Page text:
Circles dating agency
Now, more divorced persons have come forward." In 2004, when the company started, 20 per cent of its clients were divorced or widowed.
Now, 40 per cent are divorced and 10 per cent are widowed.
Some said on their profiles that they were married but were looking for 'friends'," she says.
There are also those who find online dating exhausting, meeting person after person on first date after first date.
In a sense, these numbers are not surprising as marriages worldwide are following the same trend: people are getting married later - or not at all.
Delaying marriage is reflective of most developed countries, says associate professor Paulin Straughan, a sociologist at National University of Singapore (NUS). I sometimes spend weekends with my elder brother and sister and their children.
Complete Me, a dating agency with a 3,000-strong database, set up a personalised matchmaking service for above-35s last year that has since seen a 40 per cent rise in customers.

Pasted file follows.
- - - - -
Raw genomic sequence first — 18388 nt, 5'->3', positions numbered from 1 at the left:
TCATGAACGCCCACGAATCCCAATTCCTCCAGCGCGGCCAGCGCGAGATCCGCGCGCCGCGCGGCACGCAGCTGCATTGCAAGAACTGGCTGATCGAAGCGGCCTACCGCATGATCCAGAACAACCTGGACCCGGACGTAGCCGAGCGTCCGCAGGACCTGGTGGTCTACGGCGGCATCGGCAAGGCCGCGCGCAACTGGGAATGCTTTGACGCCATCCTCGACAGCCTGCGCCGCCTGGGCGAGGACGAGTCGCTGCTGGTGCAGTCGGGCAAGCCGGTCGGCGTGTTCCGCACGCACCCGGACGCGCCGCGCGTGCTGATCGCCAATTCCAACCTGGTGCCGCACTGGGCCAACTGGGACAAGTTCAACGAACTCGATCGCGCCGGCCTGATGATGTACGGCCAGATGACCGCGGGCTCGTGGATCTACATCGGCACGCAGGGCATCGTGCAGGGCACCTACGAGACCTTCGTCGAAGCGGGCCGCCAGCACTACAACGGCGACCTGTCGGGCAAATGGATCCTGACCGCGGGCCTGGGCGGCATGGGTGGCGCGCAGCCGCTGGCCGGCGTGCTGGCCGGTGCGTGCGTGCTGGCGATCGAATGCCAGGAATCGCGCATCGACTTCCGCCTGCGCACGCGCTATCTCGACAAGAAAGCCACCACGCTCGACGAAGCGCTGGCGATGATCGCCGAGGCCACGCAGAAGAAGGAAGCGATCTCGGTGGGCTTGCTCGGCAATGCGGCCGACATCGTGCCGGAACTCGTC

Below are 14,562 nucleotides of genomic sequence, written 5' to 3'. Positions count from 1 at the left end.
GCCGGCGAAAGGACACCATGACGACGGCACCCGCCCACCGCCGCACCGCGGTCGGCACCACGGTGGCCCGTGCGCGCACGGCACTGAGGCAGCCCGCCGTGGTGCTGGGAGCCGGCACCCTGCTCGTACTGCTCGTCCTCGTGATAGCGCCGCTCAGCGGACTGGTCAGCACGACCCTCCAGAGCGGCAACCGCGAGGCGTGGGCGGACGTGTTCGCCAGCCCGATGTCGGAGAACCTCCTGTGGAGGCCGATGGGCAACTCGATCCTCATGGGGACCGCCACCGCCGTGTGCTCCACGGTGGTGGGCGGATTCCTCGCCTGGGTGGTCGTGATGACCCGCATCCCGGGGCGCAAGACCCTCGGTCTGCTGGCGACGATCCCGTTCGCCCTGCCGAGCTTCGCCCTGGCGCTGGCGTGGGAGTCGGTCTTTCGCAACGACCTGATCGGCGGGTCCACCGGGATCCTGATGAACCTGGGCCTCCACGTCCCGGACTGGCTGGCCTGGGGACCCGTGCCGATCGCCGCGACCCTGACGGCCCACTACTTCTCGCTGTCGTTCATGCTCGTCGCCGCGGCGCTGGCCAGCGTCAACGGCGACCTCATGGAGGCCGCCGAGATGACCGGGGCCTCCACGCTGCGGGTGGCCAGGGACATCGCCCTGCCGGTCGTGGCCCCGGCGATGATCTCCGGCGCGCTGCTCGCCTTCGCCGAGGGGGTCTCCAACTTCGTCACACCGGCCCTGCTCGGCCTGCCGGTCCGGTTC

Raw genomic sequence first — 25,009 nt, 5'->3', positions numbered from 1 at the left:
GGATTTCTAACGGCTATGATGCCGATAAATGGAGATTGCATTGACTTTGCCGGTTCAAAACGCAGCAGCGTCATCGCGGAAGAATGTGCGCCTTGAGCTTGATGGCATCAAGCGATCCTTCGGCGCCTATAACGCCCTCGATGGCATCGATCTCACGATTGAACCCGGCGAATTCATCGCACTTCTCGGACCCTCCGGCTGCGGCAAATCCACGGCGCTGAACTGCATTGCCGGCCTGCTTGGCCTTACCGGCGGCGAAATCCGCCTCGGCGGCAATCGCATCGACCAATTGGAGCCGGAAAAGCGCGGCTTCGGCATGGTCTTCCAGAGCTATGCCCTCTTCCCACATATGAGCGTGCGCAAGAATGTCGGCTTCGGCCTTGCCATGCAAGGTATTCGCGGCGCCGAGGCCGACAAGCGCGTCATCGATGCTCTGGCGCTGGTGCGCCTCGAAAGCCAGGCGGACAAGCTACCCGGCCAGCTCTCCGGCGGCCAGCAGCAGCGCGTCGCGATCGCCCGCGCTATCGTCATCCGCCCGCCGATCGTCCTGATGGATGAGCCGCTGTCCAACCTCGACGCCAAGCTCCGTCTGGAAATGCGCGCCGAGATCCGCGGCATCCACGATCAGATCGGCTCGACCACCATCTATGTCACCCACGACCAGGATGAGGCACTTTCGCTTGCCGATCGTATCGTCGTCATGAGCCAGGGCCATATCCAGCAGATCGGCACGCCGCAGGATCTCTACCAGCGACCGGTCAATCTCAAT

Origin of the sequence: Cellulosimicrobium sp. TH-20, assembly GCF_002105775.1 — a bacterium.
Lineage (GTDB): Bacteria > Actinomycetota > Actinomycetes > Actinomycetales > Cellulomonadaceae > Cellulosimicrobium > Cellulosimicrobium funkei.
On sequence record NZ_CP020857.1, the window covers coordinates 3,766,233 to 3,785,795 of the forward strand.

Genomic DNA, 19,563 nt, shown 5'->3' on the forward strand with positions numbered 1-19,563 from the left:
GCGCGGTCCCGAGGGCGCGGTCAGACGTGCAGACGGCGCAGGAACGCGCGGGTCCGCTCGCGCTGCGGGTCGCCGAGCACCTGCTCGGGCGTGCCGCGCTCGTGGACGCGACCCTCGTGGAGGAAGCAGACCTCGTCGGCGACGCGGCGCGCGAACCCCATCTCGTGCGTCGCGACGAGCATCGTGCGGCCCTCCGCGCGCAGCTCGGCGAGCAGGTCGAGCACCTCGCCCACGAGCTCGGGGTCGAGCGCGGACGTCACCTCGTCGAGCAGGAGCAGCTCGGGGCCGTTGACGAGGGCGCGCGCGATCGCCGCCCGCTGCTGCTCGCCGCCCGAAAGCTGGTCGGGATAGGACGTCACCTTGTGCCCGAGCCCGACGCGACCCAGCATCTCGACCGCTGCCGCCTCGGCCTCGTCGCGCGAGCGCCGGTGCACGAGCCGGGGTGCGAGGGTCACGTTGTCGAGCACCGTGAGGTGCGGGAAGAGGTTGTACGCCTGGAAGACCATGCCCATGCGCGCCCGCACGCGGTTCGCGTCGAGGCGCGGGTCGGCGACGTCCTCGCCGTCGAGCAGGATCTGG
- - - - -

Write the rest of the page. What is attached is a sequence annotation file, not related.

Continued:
Ms Anisa Hassan, managing director of It's Just Lunch Asia, which matchmakes professionals over a meal, says: "In the past, people who were married before might have felt that the best years are behind them.
Dating service "Waterfall" street New Basmannaya 23b building 20 8-901-525-10-18 3 .
Take bachelor Benjamin Koh, 36, a consultant in learning and development at a corporate training firm, who three years ago gave up on the Lovestruck app he used to meet people.
He found the constant search for romantic possibilities tiring and fruitless.
A friend once said, 'you're content with the love you already have from your family.''' MS WEE LE FONG, 40 The main reason for delaying marriage is "competing life goals", she says, such as a prolonged period in formal education and career. In the Marriage and Parenthood Study 2012, a survey commissioned by the National Population and Talent Division, 83 per cent of single respondents indicated that they wanted to get married.
She adds: "When you're older, you're also more likely to know what you want and less likely to compromise." The median age for first-time grooms in Singapore rose from 29.1 years in 2003 to 30.2 years in 2013. If so many people want to put a ring on it, why is it not happening?